VTPI News, Fall 2012
- That is a good questions, Peter.
Our province of British Columbia is one of the few North American jurisdictions that has a carbon taxes (as opposed to a vehicle fuel tax), as discussed in "Carbon Taxes: “Tax What You Burn, Not What You Earn” (http://www.vtpi.org/carbontax.pdf ). The analysis is therefore unique for our jurisdiction: whether some of our existing carbon taxes should be dedicated to public transit rather than reducing other taxes and providing refunds to lower-income households as originally planned. In other jurisdictions the question would be whether a carbon tax should be implemented at all, and if so whether some of the revenues should be used to improve public transit.
I agree that carbon taxes can be effective at reducing fossil fuel consumption and related air pollution, and are best applied at the national or international level. They are less suited to regional implementation.
Victoria Transport Policy Institute (www.vtpi.org)
Phone & Fax 250-360-1560
1250 Rudlin Street, Victoria, BC, V8V 3R7, CANADA
“Efficiency - Equity - Clarity”
"PETER JAVSICAS" (javsicas@...) asked
Re local funding options for public transportation, why is carbon tax in Table 3 but not Table 2?
Wouldn't a carbon tax be more appropriate as a nation-wide option rather than a local option?
Regarding a carbon tax it seems to me that horizontal and vertical equity can be adjusted through rebates and other management details.
I would think that looking at the bigger picture of the urgent need to reduce global CO2 emissions, a carbon tax on all carbon production could be the simplest, most direct, most effective and most equitable way to calculate and apply a tax rate. But call it carbon pricing instead of carbon tax.
While other pricing measures related to parking, traffic congestion and miles traveled may be helpful too, pricing carbon goes right to the heart of the problem. It also can have large potential and can distribute burden very widely indeed.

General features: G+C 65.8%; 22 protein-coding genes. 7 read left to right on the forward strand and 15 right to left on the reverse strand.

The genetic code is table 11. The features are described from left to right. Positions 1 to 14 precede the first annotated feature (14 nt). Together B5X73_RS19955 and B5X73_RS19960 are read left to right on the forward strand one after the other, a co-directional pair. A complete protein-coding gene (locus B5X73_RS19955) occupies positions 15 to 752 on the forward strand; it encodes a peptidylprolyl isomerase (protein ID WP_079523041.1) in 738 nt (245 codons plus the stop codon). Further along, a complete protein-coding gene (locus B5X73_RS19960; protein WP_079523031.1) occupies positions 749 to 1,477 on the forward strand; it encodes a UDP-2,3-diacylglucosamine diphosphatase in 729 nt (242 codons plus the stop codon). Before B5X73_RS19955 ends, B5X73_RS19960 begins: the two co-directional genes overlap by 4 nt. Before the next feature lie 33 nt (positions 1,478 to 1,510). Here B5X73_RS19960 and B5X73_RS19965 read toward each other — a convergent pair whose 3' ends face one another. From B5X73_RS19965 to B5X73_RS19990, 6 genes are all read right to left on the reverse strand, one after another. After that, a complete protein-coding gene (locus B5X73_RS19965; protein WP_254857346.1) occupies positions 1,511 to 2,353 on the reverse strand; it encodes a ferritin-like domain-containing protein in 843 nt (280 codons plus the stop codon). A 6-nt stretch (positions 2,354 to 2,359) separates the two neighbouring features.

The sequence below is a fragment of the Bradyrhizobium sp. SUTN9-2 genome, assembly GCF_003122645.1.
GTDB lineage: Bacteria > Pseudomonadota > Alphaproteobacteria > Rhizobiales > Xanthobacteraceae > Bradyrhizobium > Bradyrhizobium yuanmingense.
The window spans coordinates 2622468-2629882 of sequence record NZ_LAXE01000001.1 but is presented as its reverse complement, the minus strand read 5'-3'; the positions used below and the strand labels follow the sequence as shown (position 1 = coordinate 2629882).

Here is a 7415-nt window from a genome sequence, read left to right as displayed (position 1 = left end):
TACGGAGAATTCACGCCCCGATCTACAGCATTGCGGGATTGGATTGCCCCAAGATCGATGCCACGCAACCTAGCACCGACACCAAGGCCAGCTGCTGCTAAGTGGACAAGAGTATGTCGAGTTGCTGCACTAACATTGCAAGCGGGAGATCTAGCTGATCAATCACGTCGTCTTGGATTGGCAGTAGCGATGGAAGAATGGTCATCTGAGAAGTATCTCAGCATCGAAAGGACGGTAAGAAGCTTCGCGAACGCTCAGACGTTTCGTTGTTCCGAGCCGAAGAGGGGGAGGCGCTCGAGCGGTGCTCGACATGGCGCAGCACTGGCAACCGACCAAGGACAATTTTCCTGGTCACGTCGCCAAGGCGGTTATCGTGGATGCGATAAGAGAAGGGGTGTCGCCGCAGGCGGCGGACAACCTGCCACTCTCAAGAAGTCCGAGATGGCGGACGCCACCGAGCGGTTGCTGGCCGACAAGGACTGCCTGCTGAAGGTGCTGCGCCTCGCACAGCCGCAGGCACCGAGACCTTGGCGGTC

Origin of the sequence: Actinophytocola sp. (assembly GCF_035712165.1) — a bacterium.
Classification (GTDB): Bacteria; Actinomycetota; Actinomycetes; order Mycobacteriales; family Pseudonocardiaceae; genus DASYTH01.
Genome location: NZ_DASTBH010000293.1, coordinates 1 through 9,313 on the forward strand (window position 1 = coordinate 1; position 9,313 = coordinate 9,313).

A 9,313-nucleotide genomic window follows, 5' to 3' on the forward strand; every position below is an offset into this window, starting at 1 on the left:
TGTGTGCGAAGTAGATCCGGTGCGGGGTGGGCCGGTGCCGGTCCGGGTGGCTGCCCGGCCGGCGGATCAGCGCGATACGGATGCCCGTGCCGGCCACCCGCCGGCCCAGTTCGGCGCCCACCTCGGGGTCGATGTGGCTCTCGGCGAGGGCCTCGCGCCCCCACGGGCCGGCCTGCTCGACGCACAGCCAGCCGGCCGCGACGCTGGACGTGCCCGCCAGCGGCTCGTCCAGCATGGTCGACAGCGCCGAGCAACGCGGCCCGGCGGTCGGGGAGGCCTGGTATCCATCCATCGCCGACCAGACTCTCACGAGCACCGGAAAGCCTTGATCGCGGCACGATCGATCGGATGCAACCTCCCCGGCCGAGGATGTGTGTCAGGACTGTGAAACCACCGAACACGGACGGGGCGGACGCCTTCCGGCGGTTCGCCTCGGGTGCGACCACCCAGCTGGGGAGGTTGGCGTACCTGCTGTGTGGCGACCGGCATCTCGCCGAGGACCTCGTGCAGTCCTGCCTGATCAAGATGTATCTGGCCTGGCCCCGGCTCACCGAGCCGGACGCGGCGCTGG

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>________________________________motor vehicle traffic imposes particularly large costs, and in developing countries where a major portion of households cannot afford cars.
> From: Todd Alexander Litman <litman@...>
>To: 'Todd Alexander Litman' <litman@...>
>Sent: Monday, December 10, 2012 8:20 PM
>Subject: [NewMobilityCafe] VTPI News, Fall 2012
> VTPI NEWS
> Victoria Transport Policy Institute
> "Efficiency - Equity - Clarity"
> Fall 2012 Vol. 12, No. 4
>The Victoria Transport Policy Institute is an independent research organization dedicated to developing innovative solutions to transportation problems. The VTPI website (http://www.vtpi.org ) has many resources addressing a wide range of transport planning and policy issues. VTPI also provides consulting services.
>NEW VTPI DOCUMENTS
>"Evaluating Complete Streets: The Value of Designing Roads For Diverse
>Modes, Users and Activities" (http://www.vtpi.org/compstr.pdf ) 'Complete streets'refers to roads designed to accommodate diverse modes, users and activities including walking, cycling, public transit, automobile, nearby businesses and residents. Such street design helps create more multi-modal transport systems and more livable communities. This report discusses reasons to implement complete streets and how it relates to other planning innovations. Complete streets can provide many direct and indirect benefits including improved accessibility for non-drivers, user savings and affordability, energy conservation and emission reductions, improved community livability, improved public fitness and health, and support for strategic development objectives such as urban redevelopment and reduced sprawl.
>"Safer Than You Think! Revising the Transit Safety Narrative"
>(http://www.vtpi.org/safer.pdf ) Public transportation is a very safe mode of travel, and total per capita traffic casualties tend to decline as public transit ridership increases in a community. However, many people have the misimpression that transit is dangerous, and so are reluctant to use it or support transit service expansion in their communities. Various factors contribute to this transit dread (excessive and irrational fear), including conventional traffic safety messages, heavy media coverage of transit-related crashes and crimes, and the nature of public transit, which requires travel with strangers in confined spaces. There is much that public transit agencies can do to change the narrative to emphasize the overall safety of public transit travel, improve passengers’ sense of security, and provide better guidance concerning how passengers and communities can enhance transit safety and security.
>"Local Funding Options for Public Transportation"